How do platelets work?
Tissue injury occurs and arachnodinic acid is released causing platelet recruitment and aggregation (TxA2 and ADP). This forms a weak clot. The coagulation cascade is triggered and that creates fibrin that wraps around the clot to make it strong.
What dose of aspirin is needed for anti-platelet effects?
Baby aspirin (81mg)
What does aspirin prevent?
MI and stroke
What is the MOA of aspirin?
COX1 converts arachidonic acid to TxA2. When we take aspirin, we block that action, so TxA2 is not created–so no platelet recruitment and aggregation and no coagulation so no fibrin clot–all leads to making you bleed
What are the adverse effects of aspirin?
GI problems (dyspepsia, ulcers, bleeding) Tinnitus (dose dependent)
What kind of antagonist is clopidogrel?
What are the indications for taking clopidogrel?
MI and ischemic stroke
What is the MOA of clopidogrel?
Blocking the production of ADP
ADP is not created, so we don’t get platelet recruitment and aggregation..so no coagulation cascade…so no fibrin clot formed..so you bleed
Clopidogrel is ineffective for __% of people due to _____.
40% of people due to genetic variations
Clopidogrel has many _____ interactions.
What do we teach our patient to look for to know they are having a GI bleed?
Black, tarry stool (melena)
Coffee ground emesis
What happens if a patient abruptly stops taking clopidogrel?
Can cause clotting to occur too fast–thrombotic event
What is the clotting cascade?
An injury occurs and stuff happens that activates factor X, which activates factor II (thrombin). That works together with fibrinogen to form a fibrin clot
Who gets blood thinners?
DVT and PE (prevention and treatment)
Mechanical heart valve
Is warfarin highly variable or highly predictable?
Does warfarin have a low or high therapeutic index?
What can affect warfarin levels?
Diet (vitamin K) and genetics
What is the MOA of warfarin?
The liver makes clotting factors X and II by using VITAMIN K. After it makes them, vitamin K is deactivated until they are needed to be made again. Warfarin blocks that reactivation of vitamin K. Eventually there is no more clotting factors.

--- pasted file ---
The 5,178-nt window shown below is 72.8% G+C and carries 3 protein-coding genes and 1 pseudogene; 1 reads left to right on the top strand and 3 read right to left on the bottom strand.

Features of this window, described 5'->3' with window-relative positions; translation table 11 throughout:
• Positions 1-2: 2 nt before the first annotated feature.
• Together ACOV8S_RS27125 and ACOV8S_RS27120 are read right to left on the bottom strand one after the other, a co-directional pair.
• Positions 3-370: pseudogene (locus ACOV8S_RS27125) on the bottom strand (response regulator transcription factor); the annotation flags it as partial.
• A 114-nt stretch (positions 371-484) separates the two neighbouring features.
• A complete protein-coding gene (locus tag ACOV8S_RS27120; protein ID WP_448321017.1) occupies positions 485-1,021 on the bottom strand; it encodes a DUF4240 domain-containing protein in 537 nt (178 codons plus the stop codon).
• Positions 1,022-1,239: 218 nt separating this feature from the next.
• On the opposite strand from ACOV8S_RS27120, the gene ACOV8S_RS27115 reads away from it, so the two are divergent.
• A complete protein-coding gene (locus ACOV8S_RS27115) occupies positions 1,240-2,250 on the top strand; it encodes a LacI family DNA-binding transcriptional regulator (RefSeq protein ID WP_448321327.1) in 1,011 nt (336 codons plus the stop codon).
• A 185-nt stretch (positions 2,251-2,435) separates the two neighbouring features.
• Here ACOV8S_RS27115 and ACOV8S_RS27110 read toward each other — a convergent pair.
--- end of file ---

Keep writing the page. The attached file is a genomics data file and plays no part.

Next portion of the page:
How long does it typically take for there to be no more clotting factors in the body after warfarin deactivates vitamin K?
If a patient eats a lot of vitamin K, do they need a low or high dose of warfarin to be an effective blood thinner?
What lab tests do we look at for warfarin?
PT and INR
What does PT tell us?
Nothing; it just gives us the number we need to get the INR
What does INR correct?
The PT level
What is a normal INR?
What is the INR for most clients?
What is the INR for a patient with mechanical heart valves?
2.5-3.5 (needs thinner blood)
What do we teach our client who is taking warfarin?
- Consistency in VITAMIN K foods
- S&S of bleeding (melena, bloody urine, coffee ground emesis)
What pregnancy category is warfarin?
Can we give warfarin to a patient with impaired renal function?
Yes; warfarin is eliminated by the liver, so you don’t need good renal function to take warfarin
Is heparin rapid acting or slow acting?
Does heparin have a long or short half life?
Short (1.5 hours)
Is heparin lipid soluble or polar?
Since heparin is highly polar, how can we administer it?
IV and SQ only
Is heparin highly variable or highly predictable?
Highly variable–must get lab work!!
How do we monitor heparin?
Look at the PTT levels
What does the PTT levels tell us?
How long it takes blood to clot
How long does it take blood to clot in a normal person?
How long does it take blood to clot if you are on anti-coagulant therapy?
What are some of the safety issues with heparin? (4)
- Bleeding risks
- Don’t take with anti-platelet meds
- Heparin dose vs. heparin lock
What is the antidote for heparin toxicity?
What is the MOA of enoxaprin?
Inhibits factor X
Is enoxaparin polor or lipid soluble?
How do we administer enoxaparin?
Sub Q ONLY
Is enoxaparin variable or predictable?
How enoxaparin have a long or short half life?
What is special about administering enoxaparin?
Enoxaparin comes in a prefilled syringe that has a bubble in it. You get the bubble to the top of the syringe so that it is the last part to be injected in. The purpose of the bubble is to help seal off the injection site to prevent bruising
What blood count needs to be watched with enoxaparin? What other level needs to be watched?
Platelets; anti-Xa levels
How is enoxaparin excreted? What does this mean?
Excreted renally; monitor renal function